Triumphs as Fertiliser
Published in Detodo/La Optimista, Ibiza’s good news only newspaper.
According to a report on the University of Cambridge website, “Food and biofuel crops could be grown
and maintained in many places where it wasn’t previously possible, such as deserts,
landfills and former mining sites, thanks to an inexpensive, non-chemical soil additive.”
Indeed, the university researchers go on to explain that, “With the help of biofertiliser, biofuel crops can be
successfully grown and, more importantly, sustained, even on coal waste highly contaminated with metal residues.”
The biofertiliser, which consists of things like chicken manure and zeolite (a porous volcanic rock), also reportedly helps plants develop dense root systems which stabilise the soil against erosion. In addition to the coal waste,
the team is also looking at marginal soils, such as those in desert climates, which normally require large amounts
of water and chemical fertilisers in order for plants to grow. Control experiments have shown that water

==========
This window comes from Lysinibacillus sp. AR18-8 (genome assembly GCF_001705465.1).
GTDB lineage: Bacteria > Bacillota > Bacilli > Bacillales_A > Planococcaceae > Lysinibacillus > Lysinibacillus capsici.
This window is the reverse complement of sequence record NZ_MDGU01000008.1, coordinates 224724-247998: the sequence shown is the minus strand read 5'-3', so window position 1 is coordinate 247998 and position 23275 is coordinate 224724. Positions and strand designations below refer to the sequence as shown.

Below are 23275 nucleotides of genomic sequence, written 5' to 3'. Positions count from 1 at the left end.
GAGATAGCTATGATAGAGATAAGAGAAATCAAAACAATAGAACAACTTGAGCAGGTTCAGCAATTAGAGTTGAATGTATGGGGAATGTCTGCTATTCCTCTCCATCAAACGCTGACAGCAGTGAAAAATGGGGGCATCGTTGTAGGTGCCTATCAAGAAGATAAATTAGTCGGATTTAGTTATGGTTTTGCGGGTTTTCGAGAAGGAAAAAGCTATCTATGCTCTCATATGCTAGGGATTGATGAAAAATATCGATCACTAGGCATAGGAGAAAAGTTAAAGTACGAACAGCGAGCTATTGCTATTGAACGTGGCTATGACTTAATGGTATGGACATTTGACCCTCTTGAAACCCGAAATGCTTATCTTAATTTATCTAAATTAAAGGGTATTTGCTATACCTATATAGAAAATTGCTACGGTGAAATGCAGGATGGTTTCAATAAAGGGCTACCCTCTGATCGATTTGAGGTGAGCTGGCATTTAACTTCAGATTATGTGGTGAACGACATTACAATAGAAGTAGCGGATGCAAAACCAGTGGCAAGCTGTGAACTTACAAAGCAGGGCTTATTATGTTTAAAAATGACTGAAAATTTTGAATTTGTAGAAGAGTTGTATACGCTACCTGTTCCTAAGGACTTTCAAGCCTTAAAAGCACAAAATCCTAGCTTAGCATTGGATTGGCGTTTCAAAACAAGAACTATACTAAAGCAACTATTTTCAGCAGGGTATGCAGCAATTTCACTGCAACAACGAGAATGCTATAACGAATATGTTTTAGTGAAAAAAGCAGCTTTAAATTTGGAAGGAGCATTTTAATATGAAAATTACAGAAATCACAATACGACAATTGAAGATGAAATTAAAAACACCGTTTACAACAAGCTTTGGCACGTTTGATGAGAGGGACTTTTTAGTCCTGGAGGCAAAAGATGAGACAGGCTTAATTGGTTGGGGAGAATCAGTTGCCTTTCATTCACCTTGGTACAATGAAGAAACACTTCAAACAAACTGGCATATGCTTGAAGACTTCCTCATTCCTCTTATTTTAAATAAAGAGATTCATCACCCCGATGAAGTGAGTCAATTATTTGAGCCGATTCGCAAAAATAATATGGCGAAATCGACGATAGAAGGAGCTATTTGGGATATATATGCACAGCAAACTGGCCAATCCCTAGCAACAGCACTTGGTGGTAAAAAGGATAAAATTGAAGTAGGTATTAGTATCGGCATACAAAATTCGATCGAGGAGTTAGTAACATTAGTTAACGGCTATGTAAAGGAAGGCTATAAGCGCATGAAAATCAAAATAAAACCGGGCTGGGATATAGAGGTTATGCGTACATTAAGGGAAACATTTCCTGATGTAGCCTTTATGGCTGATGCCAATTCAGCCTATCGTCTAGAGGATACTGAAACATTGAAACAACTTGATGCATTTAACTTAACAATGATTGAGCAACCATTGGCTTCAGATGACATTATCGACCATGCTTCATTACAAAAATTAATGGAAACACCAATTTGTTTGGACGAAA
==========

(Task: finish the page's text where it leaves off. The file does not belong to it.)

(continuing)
held in the zeolite increases the moisture content of soil in desert conditions.
Additionally, plants grown with the biofertiliser achieve greater weight,
and in the case of fruits and vegetables, a better taste, than those grown with chemical fertilisers.
"This is a whole new approach to plant nutrition," says Dr Peter Leggo of the Department of Earth Sciences
at the University of Cambridge, who developed the material. "Previously, you'd douse crops with chemicals,
and it's caused a huge reduction in soil microbial diversity. It has reached the stage that in certain parts
of North America enormous dust bowls have developed as a consequence. The material we've developed
takes less energy to produce, improves soil structure and enables you to grow crops on almost any type of soil."
The team has plans to commercialise the product where there are large deposits of zeolite,
and export it to other markets. There are also keen to collaborate with charities and social enterprises
to create sustainable farmland for smallholding farmers in the developing world.